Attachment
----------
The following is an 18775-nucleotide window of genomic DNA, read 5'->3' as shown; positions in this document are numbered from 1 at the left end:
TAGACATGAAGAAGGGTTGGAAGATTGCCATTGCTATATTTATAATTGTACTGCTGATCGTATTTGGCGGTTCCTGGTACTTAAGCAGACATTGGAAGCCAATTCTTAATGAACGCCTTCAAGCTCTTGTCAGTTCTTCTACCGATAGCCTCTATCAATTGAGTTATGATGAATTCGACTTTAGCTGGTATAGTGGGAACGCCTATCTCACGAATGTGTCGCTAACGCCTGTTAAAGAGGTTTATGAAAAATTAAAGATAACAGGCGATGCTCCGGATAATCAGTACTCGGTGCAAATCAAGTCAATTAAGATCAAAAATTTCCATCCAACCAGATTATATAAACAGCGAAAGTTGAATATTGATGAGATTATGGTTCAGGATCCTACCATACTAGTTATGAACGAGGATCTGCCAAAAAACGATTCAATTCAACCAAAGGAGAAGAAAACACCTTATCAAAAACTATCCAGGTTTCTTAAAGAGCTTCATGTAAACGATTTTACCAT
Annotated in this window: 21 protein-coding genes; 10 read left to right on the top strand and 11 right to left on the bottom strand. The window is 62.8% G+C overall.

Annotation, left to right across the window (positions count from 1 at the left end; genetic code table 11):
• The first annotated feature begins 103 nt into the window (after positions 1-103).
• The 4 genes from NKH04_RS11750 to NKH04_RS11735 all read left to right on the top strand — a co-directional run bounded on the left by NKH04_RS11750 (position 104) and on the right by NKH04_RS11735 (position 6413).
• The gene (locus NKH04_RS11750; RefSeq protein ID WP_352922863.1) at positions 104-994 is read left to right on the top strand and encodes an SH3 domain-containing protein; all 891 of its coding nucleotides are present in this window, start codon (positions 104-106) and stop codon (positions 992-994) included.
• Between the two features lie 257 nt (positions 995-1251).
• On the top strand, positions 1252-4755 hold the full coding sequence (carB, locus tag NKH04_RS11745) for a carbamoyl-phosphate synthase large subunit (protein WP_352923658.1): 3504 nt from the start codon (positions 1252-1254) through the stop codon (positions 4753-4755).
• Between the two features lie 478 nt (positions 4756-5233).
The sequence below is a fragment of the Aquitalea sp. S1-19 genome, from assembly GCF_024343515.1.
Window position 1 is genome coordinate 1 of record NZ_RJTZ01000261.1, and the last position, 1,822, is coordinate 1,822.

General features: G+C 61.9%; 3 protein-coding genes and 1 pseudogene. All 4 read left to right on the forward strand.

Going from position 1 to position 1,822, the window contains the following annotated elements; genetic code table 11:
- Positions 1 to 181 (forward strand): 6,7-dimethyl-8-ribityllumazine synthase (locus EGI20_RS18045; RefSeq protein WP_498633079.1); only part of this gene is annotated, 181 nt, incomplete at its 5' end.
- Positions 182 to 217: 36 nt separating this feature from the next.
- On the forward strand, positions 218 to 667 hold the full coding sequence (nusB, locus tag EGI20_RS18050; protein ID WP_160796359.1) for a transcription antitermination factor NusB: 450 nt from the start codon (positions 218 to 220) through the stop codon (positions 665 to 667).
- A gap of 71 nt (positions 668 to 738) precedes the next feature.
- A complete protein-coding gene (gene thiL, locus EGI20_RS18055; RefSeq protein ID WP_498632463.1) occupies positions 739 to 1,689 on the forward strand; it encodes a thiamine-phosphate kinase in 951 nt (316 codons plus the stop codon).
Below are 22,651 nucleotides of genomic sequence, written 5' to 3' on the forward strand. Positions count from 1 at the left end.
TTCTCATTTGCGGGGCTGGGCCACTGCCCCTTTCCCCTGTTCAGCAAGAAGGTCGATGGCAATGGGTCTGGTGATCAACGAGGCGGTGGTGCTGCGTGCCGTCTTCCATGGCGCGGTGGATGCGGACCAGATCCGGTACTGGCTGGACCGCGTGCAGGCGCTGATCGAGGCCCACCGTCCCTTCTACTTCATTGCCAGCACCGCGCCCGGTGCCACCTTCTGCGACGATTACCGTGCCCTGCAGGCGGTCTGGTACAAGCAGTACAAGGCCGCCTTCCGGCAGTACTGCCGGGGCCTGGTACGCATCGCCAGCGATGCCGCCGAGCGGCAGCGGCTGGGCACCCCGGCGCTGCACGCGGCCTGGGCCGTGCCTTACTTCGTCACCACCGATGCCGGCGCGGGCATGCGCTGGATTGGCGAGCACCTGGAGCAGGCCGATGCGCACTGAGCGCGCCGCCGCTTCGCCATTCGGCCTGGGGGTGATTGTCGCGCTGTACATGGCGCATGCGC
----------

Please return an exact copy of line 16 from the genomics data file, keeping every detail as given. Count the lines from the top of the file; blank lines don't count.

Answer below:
- Positions 182 to 217: 36 nt separating this feature from the next.